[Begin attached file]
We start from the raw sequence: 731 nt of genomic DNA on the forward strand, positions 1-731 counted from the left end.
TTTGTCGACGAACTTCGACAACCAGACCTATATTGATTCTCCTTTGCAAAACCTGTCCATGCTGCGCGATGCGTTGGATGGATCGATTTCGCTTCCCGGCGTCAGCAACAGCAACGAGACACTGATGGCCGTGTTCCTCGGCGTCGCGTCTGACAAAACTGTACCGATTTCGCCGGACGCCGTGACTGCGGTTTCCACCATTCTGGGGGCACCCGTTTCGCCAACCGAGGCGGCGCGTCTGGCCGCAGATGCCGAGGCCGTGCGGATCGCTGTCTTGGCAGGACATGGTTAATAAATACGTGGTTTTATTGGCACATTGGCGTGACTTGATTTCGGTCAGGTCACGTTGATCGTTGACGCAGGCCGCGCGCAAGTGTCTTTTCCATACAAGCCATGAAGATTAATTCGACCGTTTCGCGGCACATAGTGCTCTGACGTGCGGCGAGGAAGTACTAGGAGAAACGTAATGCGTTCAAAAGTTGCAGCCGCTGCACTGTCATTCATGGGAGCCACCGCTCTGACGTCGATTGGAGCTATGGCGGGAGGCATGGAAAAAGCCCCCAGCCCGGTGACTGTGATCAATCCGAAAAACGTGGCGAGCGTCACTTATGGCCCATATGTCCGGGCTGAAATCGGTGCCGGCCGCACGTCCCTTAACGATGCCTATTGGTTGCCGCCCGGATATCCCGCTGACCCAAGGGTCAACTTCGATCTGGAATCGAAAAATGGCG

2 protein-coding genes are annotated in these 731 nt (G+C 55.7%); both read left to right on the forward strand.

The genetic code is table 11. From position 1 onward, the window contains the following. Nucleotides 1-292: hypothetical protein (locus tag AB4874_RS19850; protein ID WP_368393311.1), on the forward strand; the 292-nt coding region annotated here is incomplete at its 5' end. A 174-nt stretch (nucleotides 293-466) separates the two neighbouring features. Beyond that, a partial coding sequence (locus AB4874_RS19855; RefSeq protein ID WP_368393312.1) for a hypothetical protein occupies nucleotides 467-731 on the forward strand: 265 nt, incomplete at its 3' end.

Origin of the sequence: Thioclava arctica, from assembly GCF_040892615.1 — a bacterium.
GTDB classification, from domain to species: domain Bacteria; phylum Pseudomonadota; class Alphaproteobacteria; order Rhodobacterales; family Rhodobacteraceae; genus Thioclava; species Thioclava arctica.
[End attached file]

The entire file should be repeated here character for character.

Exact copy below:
We start from the raw sequence: 731 nt of genomic DNA on the forward strand, positions 1-731 counted from the left end.
TTTGTCGACGAACTTCGACAACCAGACCTATATTGATTCTCCTTTGCAAAACCTGTCCATGCTGCGCGATGCGTTGGATGGATCGATTTCGCTTCCCGGCGTCAGCAACAGCAACGAGACACTGATGGCCGTGTTCCTCGGCGTCGCGTCTGACAAAACTGTACCGATTTCGCCGGACGCCGTGACTGCGGTTTCCACCATTCTGGGGGCACCCGTTTCGCCAACCGAGGCGGCGCGTCTGGCCGCAGATGCCGAGGCCGTGCGGATCGCTGTCTTGGCAGGACATGGTTAATAAATACGTGGTTTTATTGGCACATTGGCGTGACTTGATTTCGGTCAGGTCACGTTGATCGTTGACGCAGGCCGCGCGCAAGTGTCTTTTCCATACAAGCCATGAAGATTAATTCGACCGTTTCGCGGCACATAGTGCTCTGACGTGCGGCGAGGAAGTACTAGGAGAAACGTAATGCGTTCAAAAGTTGCAGCCGCTGCACTGTCATTCATGGGAGCCACCGCTCTGACGTCGATTGGAGCTATGGCGGGAGGCATGGAAAAAGCCCCCAGCCCGGTGACTGTGATCAATCCGAAAAACGTGGCGAGCGTCACTTATGGCCCATATGTCCGGGCTGAAATCGGTGCCGGCCGCACGTCCCTTAACGATGCCTATTGGTTGCCGCCCGGATATCCCGCTGACCCAAGGGTCAACTTCGATCTGGAATCGAAAAATGGCG

2 protein-coding genes are annotated in these 731 nt (G+C 55.7%); both read left to right on the forward strand.

The genetic code is table 11. From position 1 onward, the window contains the following. Nucleotides 1-292: hypothetical protein (locus tag AB4874_RS19850; protein ID WP_368393311.1), on the forward strand; the 292-nt coding region annotated here is incomplete at its 5' end. A 174-nt stretch (nucleotides 293-466) separates the two neighbouring features. Beyond that, a partial coding sequence (locus AB4874_RS19855; RefSeq protein ID WP_368393312.1) for a hypothetical protein occupies nucleotides 467-731 on the forward strand: 265 nt, incomplete at its 3' end.

Origin of the sequence: Thioclava arctica, from assembly GCF_040892615.1 — a bacterium.
GTDB classification, from domain to species: domain Bacteria; phylum Pseudomonadota; class Alphaproteobacteria; order Rhodobacterales; family Rhodobacteraceae; genus Thioclava; species Thioclava arctica.